Joy, Jane Pfister
JANE PFISTER JOY
by Margaret Joy Sharkey
In the summer of 1884 my mother, with four small children, left Junction City, Kan. by train for Cheyenne where my father John Pfister and Uncle Ed Arnold were to meet us, after having come to Lusk earlier in the spring to file on homesteads, and make preparations for a home.
They were too late to meet the train so Mother started for a hotel, carrying a baby brother John, and leading me. Valentine and Margaret were twins, four years of age, and had run away. A stranger brought them back and said, "Lady, I believe you have your hands full." She replied, 11I believe I have." He then helped her to the hotel. My father John Pfister and Uncle Ed Arnold came in later in the evening, and, next morning loaded two covered wagons with supplies. We left Cheyenne, Mother driving one team, and Father one, with Uncle Ed driving the cattle, which had also been shipped by train.
All went well until they reached Old Fort Laramie. There the river was running high and the bridge was guarded by soldiers to prevent people from crossing it.
After waiting there for three days, they noticed it was not guarded after mid night, so the stock was bedded down close, and all was readied as nearly as possible. Just after midnight the two wagons, mother driving one, Father the other and Uncle Ed the stock, safely crossed - but, all could have gone down.
By daylight they were well on their way to their homesteads several miles south west of Lusk.
The old bridge still stands, not for use, but, as an historical sight. I have gone back on different times, one in May, 1966.
A house had been started but not com pleted enough to be occupied, so the two covered wagon boxes were lowered to the ground for sleeping quarters. Four posts were put in, in rectangular shape, a roof put on where the cooking was to be done.
One morning while Mother was at a spring, caring for milk, the shed caught fire. My sister Maggie, age four, pulled my baby brother to safety, got me, age two, out, then called Mother who then called the men who were putting up hay not far away.
They dropped the tugs from the movers, each mounted a harnessed horse and as my Uncle expressed it, "Rode like Comanche Indians."· They got there in time to pull the wagon boxes to safety.
The railroad was being built into Lusk and in those days such work was done with horses. Hay, which there was plenty on the prairies, was needed, but there were few to put it up so it sold for a good price.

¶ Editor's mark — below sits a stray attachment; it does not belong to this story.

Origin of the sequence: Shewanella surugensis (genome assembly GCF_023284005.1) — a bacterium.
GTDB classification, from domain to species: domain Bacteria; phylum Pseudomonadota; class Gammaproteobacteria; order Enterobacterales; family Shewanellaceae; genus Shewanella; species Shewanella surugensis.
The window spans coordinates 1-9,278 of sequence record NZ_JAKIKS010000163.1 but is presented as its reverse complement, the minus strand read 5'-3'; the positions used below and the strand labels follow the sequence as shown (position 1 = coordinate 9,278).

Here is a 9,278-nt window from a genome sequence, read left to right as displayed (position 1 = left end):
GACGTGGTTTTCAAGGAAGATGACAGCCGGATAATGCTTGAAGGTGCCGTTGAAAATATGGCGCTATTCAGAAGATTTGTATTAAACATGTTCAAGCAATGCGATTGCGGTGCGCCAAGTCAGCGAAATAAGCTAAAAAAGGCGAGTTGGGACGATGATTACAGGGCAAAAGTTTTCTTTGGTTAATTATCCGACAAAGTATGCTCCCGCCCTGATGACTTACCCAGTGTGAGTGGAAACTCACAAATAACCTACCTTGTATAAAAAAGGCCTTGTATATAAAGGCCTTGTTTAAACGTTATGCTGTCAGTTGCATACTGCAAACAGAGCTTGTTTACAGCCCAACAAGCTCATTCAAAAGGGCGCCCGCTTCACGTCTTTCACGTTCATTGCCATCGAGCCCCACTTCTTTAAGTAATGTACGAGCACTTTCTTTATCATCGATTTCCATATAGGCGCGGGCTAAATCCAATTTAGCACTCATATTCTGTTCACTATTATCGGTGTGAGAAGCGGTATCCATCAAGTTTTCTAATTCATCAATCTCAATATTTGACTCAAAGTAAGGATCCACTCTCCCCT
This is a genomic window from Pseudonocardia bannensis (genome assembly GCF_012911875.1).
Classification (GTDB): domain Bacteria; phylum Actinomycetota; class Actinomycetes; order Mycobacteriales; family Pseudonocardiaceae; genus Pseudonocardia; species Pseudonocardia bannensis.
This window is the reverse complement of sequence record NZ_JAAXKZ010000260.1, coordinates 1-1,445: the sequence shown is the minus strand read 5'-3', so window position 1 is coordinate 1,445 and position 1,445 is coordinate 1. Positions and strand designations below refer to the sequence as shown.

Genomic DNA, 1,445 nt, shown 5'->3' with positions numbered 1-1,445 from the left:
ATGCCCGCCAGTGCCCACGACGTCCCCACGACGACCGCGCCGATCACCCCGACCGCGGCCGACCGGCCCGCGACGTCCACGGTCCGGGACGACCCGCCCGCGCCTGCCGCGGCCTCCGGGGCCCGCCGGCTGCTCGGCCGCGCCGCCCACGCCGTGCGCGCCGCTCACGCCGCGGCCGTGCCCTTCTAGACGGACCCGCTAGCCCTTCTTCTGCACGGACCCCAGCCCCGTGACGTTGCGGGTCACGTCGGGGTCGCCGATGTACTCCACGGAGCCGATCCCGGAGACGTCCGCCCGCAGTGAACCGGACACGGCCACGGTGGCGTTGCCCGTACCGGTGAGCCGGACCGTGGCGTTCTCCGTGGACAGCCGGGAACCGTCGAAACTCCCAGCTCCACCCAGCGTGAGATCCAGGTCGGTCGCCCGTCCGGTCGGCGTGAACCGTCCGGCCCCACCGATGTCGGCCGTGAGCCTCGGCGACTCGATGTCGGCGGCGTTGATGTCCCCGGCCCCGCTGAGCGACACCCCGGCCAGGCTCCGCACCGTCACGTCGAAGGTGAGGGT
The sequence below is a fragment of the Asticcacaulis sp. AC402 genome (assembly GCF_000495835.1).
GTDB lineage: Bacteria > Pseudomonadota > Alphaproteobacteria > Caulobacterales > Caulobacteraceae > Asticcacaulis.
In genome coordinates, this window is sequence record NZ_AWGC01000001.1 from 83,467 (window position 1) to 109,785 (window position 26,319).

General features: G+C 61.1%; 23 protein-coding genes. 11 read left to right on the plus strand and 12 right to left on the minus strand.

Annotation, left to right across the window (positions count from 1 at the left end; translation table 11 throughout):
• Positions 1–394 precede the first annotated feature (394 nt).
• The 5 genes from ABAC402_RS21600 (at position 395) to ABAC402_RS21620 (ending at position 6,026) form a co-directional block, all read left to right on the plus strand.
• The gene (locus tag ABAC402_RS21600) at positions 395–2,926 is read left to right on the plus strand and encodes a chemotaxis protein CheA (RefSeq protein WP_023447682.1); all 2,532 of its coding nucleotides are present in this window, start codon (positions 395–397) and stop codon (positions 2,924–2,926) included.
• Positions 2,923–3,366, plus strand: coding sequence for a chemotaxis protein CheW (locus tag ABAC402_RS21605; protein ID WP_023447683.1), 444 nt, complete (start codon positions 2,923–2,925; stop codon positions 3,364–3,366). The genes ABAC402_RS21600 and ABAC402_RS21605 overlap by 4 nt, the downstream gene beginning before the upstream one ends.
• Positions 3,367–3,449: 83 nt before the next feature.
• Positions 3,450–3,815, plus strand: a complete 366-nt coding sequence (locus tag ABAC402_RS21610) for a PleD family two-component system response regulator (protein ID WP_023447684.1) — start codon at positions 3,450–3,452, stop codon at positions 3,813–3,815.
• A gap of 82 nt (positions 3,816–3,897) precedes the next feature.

The winter of 1886, of which I have a faint recollection, came blowing in. There was plenty of hay, but the stock were not acclimated and there was a heavy loss.
All supplies were brought from Cheyenne, and winter having caught up with us, made it impossible to get material to finish the buildings. The windows and doors were made of burlap sacks. Fortunately plenty of fuel had been stacked up.
It was impossible to get a school in our vicinity, so we moved to another location several miles south east of Lusk where there were more homesteaders. There we got about three months of school a year. For tunately, there were both summer and winter schools at different times of the year so we attended both, some times going several miles on horseback.
On the last homestead we grew up, the old barn built in 1900 still stands, but the house and belongings burned. More land was acquired and all is now owned by a nephew, Richard G. Pfister and sister-in law Martha Pfister and is located on the Niobrara River about nine miles south east of Lusk. The children increased to 13 over a span of years and included three sets of twins. Two passed away in infancy.
In 1902 I left Lusk by train for Bucknum, west of Casper. From there I left in an almost blinding blizzard, in an open buckboard for Barnum, Wyoming.
There the late L. R. A. Condit met me and took me to the Loy ranch where I was to stay and teach the Rinker, Loy school.
After having retired one evening, Mrs. Loy came rushing into my room calling, "A skunk has gone in my cellar and will ruin all of my preserves. Do come help me kill it." I hurriedly put on my shoes, carried a kerosene lantern, while Mrs. Loy carried an axe. With the help of a dog we hazed the skunk to the outside, where Mrs. Loy succeeded to kill it with an ax. Need less to tell, we were two sick people.
During those years the school terms were much shorter than the last years have been.
Before coming to the Barnum vicinity had taught two terms of school in Converse County and one in Sheridan County. From the Loy, Rinker school I moved on to the Streeter, Sutton, Sussex, Kaycee, and Johnson Creek schools in Johnson County.
During all of this time Margaret Bow man was County Superintendent of Johnson County.
In 1905 I married Andrew Joy and we homesteaded east of Kaycee. On Nov. 9, 1908 our daughter Margaret Joy Sharkey was born. Being so far from town, wagon-days, most of the time no phones, I found it necessary to be a midwife, nurse, or a doctor. I found myself in all these positions. One time it was necessary for me to put the late John Cooper's ear back on after a horse had kicked it almost off.
As time passed we acquired more land and had built a comfortable home. But, after living there for 42 years, age and failing health caught up with us, and we sold.
The place is now the home of the Jean Indart family.
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|Obituary||Joy, Hannah (10/21/1881 - 01/04/1988)||View Record|